California’s electricity prices are growing so high that they threaten the state’s ability to convince enough people to ditch fossil fuel-powered cars and appliances, new research says.

The state’s electric rates are now two to three times what it costs to provide power, a paper released by the energy institute at UC Berkeley’s Haas School of Business and the nonprofit think tank Next 10 reported.

As much as 77% of what investor-owned electric companies recover through rates are related to fixed costs that don’t change based on consumption, the paper says. That includes generation, transmission and distribution costs but also subsidies for low-income households and public programs such as increasing energy efficiency, the authors concluded.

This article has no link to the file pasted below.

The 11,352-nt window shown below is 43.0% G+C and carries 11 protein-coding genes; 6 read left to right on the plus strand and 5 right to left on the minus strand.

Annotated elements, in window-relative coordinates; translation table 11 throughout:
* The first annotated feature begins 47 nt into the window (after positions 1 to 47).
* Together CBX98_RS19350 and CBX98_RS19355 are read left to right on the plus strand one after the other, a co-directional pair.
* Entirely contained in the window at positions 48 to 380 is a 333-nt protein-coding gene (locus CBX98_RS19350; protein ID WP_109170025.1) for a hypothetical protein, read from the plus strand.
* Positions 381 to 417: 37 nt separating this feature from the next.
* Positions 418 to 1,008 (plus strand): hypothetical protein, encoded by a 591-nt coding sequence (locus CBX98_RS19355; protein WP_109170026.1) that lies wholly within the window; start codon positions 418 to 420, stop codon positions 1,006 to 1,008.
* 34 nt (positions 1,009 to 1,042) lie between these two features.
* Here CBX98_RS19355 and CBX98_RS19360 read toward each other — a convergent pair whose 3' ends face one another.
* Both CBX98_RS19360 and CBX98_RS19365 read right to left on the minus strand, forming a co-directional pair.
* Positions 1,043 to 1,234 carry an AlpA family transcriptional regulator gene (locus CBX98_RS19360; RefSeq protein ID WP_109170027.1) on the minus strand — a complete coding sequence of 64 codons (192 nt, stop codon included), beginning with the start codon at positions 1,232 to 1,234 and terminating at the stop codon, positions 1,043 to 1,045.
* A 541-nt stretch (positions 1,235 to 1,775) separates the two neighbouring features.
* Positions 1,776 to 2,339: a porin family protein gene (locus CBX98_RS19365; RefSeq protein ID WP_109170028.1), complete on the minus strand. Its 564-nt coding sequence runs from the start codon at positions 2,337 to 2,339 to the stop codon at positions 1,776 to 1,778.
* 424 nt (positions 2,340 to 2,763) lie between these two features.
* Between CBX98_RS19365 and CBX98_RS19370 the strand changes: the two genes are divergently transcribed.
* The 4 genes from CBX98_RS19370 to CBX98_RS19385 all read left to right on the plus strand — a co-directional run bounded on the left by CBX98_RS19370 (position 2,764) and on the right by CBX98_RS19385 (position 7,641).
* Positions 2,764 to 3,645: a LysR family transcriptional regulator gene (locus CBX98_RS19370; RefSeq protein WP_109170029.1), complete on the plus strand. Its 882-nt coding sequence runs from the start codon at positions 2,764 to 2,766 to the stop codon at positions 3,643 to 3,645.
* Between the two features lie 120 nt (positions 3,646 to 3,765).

Low- and average-income residents are disproportionately burdened by the state’s high electric prices because they use only modestly less power than people with higher incomes. High-income households are also more likely to install solar panels on their roofs, reducing their utility bills, the paper said.


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